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Review: A New American Space Plan

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A New American Space Plan
by Travis S. Taylor with Stephanie Osborn
Baen Books, 2012
softcover, 224 pp., illus.
ISBN 978-1-4516-3865-3

It may be a sign of the level of interest—and concern—about NASA that the space agency is getting so much advice of late, solicited or not. In the last month, for example, a National Research Council committee weighed in on NASA’s strategic direction at the direction of Congress, while the Space Foundation offered its own report on how NASA should be reoriented into a “pioneering” organization. Others, from members of the House Science Committee to a former astronaut, have also offered their thoughts on what NASA should or should not be doing (see “What’s the purpose of a 21st century space agency?” The Space Review, December 17, 2012). So it shouldn’t be that surprising, then, that reality TV stars are now weighing in on the space agency’s future direction.

“What NASA should be doing and Americans should be demanding is that the budget be $100 billion per year for the next decade,” he writes.

Rest assured: it’s not The Situation, Honey Boo Boo, or any member of the Kardashian clan speaking out about what NASA should be doing. Instead, the reality star in question is Travis Taylor, the self-described “ringleader” of the Rocket City Rednecks from the television show of the same name on the National Geographic Channel. On the show, now in its second season, Taylor and his group mix some ingenuity and engineering expertise with the Southern lifestyle to put together some fun projects, from rockets to submarines.

One might assume that Taylor would take a similar approach in A New American Space Plan: how to get more done at NASA for less money, for example, or other innovative approaches. Instead, Taylor argues just the opposite, seeking a massive increase in NASA’s budget so it can accelerate development of heavy-lift rockets and spacecraft to return humans to the Moon and then go on to Mars. How much additional money is he looking for? “What NASA should be doing and Americans should be demanding is that the budget be $100 billion per year for the next decade,” he writes. That’s nearly six times NASA’s fiscal year 2012 budget of $17.7 billion.

Taylor never gives a detailed breakdown of how that $100 billion should be spent, but the figure appears to be based on a fatal fiscal miscalculation. Taylor argues that NASA’s budget has averaged $13–15 billion a year since its inception, which is about correct if measured in constant (corrected for inflation) dollars. However, Taylor then adjusts that already constant budget figure for inflation, claiming that $15 billion in 1965 dollars is about $200–250 billion, or at least $150 billion, today. That leads him to conclude, erroneously, that “NASA’s budget has been cut by at least a factor of ten since the Apollo program.” Measured correctly in constant dollars, though, and the peak of NASA’s budget in the mid-1960s is roughly twice the agency’s budget today, not ten times or more.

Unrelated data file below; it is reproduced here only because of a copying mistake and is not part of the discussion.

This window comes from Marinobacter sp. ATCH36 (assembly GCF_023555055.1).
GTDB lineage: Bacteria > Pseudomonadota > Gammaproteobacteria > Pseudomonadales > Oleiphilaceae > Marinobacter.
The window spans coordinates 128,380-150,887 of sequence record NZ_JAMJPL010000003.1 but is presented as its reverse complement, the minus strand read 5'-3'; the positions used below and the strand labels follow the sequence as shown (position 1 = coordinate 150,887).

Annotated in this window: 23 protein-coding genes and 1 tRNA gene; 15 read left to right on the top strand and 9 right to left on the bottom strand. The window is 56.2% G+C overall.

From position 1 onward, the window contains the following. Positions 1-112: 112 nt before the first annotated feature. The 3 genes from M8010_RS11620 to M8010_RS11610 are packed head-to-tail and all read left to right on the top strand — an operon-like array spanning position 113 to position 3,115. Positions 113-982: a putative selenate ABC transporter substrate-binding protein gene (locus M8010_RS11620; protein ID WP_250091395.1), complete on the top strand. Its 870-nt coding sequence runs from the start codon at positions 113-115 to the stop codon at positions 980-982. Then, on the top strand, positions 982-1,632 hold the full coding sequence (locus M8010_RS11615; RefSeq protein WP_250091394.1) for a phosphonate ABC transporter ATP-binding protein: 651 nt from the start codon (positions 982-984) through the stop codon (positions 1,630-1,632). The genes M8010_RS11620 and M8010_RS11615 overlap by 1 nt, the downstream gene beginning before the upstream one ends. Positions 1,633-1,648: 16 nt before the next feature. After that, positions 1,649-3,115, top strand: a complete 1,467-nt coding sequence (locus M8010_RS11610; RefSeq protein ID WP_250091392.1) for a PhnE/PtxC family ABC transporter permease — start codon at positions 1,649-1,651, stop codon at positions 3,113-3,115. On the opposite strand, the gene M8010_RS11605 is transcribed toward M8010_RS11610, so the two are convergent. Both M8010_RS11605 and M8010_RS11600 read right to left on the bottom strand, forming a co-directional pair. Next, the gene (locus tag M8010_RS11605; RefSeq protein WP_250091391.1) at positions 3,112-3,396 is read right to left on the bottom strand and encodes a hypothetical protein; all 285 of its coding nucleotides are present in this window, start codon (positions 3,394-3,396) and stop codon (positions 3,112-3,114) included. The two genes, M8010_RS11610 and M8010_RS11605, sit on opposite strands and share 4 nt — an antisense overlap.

In today’s austere fiscal climate—or, perhaps, in just about any other—this prescription from a reality TV star is little more than fantasy.

A New American Space Plan is littered with comments and claims that are curious at best, or downright wrong at worst. He writes that there has been “some political talk within the Obama administration of letting the space station program die after a few more years,” without mentioning it was the current administration that pushed forward plans to keep the station operational to at least 2020. Later, when talking about going to Mars, he writes, “One of the big Mars mission proposals, the 100-Year Starship, is not very well thought out from the get-go.” In addition to not explaining why it well thought out, he fails to mention that the 100-Year Starship is interested not in Mars but, as the name indicates, interstellar travel (see “Building a starship’s foundation”, The Space Review, September 24, 2012.)

The writing in A New American Space Plan is also uneven. At times Taylor is very folksy, interspersing vignettes from the production of his show or his childhood into his discussion about what NASA should be doing. Other times, though, he gets very technical, with that personal tone of voice replaced by a dispassionate recitation of facts, including technical details that are more likely to bore or confuse readers than add to his arguments. One example: “After the LPOT increases the LOX pressure from 100 psia to 422 psia, most of the O2 is then routed to the HPOT (High Pressure Oxygen Turbopump—28,120 rpm) where the pressure is boosted to 4,300 psia.” That’s fine for a technical paper or manual, but less useful for a treatise about NASA’s future. In the book’s final chapter, which should summarize what his plan is, he goes into detailed tangent about what it takes to become an astronaut.

The most disappointing part of the book, though, is the rejection of his group’s use of ingenuity and innovation to build things on short timescales and small budgets for their TV show. NASA arguably already gets a sizable amount of money—its annual budget is more than twice that of the National Science Foundation, for example—but many people would probably conclude there are more effective, efficient ways to make use of that funding. Instead, Taylor argues for increasing NASA’s budget several times over, offering only typical justifications, from fear of falling behind China to technical spinoffs, for that huge increase. In today’s austere fiscal climate—or, perhaps, in just about any other—this prescription from a reality TV star is little more than fantasy.